The Dow Jones industrial average dropped 462 points before the blue chips clawed some of that back to finish down about 390 points at 25,898, about a 1.5 percent drop. Financial services was among the hardest-hit Dow sectors, with Goldman Sachs Group off 2.6 percent. Pfizer, United Technologies and Caterpillar were also big drags. Only drug giant Merck stayed slightly above water.
The Standard & Poor’s 500-stock index finished down 36 points at 2,882, a 1.2 percent drop. The technology-laden Nasdaq composite index fell about 95 points on the day to close at 7,863, or 1.2 percent.
All 11 S&P stock sectors closed lower, led down by banks, consumer staples, materials and technologies. Banks are among the most vulnerable when bond yields drop, because it is more difficult to make money on loans.
“The escalating trade tensions, combined with low volume and traditionally weaker-than-average price returns in August and September, are contributing to a re-test of last week’s low for the S&P 500,” said Sam Stovall of CFRA Research.
European markets closed down across the board. Asian markets were mixed, with the Hang Seng in Hong Kong dropping 0.44 percent. The Japanese Nikkei 225 and the Shanghai Composite closed in positive territory.
Several factors have contributed to the market turbulence in recent sessions, including China’s threat to devalue its currency, massive protests in Hong Kong that could prompt a response from the Chinese government, an escalation of the U.S.-China trade war and a flight to bonds.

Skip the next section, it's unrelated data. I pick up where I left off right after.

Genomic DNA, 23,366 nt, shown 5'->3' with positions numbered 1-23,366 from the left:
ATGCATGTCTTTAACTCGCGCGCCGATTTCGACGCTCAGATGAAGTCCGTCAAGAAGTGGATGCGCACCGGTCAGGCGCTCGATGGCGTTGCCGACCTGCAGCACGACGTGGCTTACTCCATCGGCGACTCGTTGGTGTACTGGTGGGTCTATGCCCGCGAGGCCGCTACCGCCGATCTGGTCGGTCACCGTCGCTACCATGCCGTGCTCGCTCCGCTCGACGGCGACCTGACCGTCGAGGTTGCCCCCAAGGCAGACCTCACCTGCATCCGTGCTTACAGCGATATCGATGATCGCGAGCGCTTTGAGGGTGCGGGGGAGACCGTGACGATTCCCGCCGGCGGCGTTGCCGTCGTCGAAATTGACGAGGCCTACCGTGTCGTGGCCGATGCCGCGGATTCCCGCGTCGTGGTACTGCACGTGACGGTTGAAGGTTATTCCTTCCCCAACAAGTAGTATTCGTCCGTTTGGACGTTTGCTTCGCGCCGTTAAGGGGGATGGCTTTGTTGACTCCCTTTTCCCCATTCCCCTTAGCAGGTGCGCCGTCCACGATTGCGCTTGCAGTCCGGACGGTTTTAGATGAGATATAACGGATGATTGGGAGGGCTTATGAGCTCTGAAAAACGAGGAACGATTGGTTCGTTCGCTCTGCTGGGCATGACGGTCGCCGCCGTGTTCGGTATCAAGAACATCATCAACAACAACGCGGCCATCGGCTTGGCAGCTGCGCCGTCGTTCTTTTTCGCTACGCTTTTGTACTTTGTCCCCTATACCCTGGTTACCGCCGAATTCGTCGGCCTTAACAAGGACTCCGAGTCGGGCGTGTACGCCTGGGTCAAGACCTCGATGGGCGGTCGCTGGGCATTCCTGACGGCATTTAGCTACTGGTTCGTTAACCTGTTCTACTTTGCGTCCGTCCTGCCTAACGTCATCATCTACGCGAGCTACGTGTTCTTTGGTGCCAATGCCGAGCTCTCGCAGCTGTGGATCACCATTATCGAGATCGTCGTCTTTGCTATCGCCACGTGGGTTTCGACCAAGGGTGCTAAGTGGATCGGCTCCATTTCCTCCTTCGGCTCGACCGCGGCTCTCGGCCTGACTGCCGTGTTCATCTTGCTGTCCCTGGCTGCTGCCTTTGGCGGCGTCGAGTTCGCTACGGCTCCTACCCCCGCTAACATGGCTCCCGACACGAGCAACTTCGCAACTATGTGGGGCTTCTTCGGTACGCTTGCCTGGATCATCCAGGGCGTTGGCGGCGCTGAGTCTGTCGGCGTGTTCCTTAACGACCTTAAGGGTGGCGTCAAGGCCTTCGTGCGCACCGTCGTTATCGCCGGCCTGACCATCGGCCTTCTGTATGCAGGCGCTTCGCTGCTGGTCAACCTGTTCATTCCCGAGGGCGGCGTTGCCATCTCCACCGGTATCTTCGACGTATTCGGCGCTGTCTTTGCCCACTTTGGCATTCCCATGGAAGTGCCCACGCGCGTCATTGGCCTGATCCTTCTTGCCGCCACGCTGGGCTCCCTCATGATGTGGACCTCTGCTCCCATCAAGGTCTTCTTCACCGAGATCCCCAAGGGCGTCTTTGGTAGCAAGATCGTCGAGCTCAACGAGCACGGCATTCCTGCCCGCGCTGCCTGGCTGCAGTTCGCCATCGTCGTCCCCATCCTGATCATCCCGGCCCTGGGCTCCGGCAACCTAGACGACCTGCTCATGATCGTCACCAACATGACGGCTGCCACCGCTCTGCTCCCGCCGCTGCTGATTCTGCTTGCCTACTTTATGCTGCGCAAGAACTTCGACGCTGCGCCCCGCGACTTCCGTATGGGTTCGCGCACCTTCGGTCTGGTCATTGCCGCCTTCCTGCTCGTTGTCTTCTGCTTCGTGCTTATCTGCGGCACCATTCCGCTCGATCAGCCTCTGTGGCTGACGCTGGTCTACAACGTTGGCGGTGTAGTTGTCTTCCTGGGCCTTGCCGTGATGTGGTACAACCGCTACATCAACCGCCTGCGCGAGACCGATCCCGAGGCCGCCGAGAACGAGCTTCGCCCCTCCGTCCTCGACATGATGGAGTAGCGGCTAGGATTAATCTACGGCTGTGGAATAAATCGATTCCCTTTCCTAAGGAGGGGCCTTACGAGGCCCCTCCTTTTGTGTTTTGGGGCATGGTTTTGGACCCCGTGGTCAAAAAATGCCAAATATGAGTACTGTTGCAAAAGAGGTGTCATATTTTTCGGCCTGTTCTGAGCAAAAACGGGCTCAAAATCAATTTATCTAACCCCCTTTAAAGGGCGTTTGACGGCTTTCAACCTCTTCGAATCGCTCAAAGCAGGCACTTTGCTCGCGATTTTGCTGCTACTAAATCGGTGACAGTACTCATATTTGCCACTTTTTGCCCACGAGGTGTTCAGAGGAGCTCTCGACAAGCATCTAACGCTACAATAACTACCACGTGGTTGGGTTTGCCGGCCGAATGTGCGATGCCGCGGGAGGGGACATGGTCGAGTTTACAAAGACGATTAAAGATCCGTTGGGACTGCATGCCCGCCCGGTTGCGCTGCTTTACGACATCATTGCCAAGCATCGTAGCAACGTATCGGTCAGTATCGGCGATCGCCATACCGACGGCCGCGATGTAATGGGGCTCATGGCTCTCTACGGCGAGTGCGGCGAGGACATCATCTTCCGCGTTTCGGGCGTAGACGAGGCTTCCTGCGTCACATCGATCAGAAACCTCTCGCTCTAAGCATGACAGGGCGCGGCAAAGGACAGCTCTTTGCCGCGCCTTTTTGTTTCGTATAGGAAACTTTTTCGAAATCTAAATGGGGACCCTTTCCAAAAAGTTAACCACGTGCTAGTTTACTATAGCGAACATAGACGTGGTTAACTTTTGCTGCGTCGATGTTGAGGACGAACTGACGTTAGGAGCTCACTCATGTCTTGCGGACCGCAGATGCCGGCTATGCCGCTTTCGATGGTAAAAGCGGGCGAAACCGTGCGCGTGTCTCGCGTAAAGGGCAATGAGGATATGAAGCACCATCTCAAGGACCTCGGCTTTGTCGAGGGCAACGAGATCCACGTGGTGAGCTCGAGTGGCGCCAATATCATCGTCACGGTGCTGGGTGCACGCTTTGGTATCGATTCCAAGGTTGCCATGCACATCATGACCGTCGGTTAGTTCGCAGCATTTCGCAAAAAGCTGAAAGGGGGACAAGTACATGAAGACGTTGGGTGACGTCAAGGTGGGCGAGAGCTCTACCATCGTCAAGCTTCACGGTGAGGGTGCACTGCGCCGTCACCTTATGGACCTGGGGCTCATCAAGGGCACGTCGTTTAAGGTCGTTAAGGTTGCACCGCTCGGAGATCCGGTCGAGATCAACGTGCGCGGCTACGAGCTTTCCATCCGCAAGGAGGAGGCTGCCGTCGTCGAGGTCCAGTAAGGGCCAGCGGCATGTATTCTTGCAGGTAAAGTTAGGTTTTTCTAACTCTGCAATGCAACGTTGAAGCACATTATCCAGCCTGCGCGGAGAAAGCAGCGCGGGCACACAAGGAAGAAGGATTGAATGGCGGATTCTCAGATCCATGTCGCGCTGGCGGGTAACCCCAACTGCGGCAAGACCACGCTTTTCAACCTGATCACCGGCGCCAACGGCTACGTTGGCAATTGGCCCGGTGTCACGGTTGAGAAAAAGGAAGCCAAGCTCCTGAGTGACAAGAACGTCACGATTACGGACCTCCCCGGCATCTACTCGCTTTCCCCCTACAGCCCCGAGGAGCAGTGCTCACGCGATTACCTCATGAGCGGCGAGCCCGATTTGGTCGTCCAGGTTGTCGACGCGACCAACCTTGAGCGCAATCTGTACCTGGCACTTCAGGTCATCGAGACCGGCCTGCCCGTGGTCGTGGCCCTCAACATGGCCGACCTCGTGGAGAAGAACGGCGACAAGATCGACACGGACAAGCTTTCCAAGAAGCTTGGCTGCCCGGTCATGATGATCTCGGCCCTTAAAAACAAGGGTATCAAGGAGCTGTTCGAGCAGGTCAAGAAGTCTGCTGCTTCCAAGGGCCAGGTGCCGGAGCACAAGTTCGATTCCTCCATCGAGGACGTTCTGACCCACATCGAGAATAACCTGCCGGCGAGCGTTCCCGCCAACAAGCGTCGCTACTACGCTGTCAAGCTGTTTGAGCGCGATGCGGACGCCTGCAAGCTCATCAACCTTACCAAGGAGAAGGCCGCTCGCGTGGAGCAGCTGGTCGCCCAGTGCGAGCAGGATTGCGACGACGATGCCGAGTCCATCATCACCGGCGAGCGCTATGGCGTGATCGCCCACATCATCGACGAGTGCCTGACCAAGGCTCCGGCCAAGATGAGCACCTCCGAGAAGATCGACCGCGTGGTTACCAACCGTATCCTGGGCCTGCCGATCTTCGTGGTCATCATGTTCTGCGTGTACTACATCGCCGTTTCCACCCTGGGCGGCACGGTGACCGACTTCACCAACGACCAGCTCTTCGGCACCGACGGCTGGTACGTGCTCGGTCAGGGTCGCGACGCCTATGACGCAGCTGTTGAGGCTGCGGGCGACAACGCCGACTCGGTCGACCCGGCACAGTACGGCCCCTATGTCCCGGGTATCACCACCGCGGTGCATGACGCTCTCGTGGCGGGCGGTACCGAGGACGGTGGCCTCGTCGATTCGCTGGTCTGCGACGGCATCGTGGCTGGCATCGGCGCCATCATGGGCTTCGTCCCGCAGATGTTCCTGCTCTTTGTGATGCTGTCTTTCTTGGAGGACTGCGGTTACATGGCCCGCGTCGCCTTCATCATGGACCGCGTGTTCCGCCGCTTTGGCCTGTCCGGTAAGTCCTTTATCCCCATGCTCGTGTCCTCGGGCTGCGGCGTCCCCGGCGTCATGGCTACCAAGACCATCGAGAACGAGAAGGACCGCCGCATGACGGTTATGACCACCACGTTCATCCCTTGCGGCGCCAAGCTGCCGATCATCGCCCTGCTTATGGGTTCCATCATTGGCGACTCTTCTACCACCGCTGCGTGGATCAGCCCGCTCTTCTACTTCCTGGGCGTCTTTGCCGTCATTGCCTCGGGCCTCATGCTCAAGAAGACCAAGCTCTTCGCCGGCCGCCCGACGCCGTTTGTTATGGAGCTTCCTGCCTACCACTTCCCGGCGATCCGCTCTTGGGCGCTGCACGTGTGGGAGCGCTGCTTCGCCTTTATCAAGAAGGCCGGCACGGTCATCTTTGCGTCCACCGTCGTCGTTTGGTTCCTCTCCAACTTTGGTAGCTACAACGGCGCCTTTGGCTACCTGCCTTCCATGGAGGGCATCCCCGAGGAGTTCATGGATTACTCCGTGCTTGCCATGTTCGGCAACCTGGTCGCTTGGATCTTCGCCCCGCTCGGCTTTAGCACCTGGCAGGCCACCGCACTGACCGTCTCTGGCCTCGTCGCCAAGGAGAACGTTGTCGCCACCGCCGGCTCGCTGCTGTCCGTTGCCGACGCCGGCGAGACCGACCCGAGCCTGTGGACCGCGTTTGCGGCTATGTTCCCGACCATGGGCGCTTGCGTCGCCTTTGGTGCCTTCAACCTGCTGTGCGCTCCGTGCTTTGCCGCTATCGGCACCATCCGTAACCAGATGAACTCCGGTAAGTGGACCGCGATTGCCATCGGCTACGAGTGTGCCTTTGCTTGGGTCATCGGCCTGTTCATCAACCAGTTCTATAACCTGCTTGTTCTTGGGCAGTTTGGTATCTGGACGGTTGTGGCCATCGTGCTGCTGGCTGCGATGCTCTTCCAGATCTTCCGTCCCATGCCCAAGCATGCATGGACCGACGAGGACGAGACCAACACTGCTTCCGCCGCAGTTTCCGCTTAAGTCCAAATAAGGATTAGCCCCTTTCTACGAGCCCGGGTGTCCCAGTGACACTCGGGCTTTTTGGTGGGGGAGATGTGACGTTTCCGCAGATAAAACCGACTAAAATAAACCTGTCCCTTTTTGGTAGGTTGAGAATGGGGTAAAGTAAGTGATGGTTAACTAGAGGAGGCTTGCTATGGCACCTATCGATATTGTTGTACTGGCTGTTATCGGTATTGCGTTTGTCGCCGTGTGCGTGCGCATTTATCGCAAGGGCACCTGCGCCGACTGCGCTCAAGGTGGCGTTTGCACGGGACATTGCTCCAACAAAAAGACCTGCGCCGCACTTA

Goldman Sachs chief economist Jan Hatzius said he does not expect a U.S.-China trade deal before the 2020 election in a note he released over the weekend.
“We have increased our estimate of the growth impact of the trade war,” he said in his report. Hatzius now sees fourth-quarter U.S. growth at 1.8 percent, lower than many forecasts.
President Trump has hardened his position on China trade in the past two weeks, threatening to increase tariffs from the current 10 percent to 25 percent next month if the Chinese do not make concessions to the United States.
The trade back-and-forth has fostered a feeling of uncertainty among American businesses, making it more difficult for companies to make long-term plans. The uncertainty has been felt in stock prices. The Dow is about 5 percent off its all-time high of one month ago.
Monday’s decline follows a turbulent start to August, which is historically one of the worst months of the year for stocks. But the trade war with China is casting a pall over the global economy, threatening a decade-long U.S. boom that had pushed stocks to all-time highs.
“At this point it is up to the president,” Nancy Tengler of Tengler Wealth Management wrote in a note Monday. “Cut a trade deal with China, and we can avoid recession. Stocks will like that a good deal, too.”
The closely watched 10-year U.S. Treasury bond was down to 1.633 percent, a sign that investors may be heading away from risk and toward the safety of long-term bonds. Yields drop when bond prices rise. Some European countries have negative bond yields. That means people are paying governments to hold their money for them. Historically people buy government bonds and expect interest payments on those bonds as a reward for lending the government money.
Stocks are coming off their worst day of the year last Monday and finished five turbulent sessions on Friday only slightly negative for the week.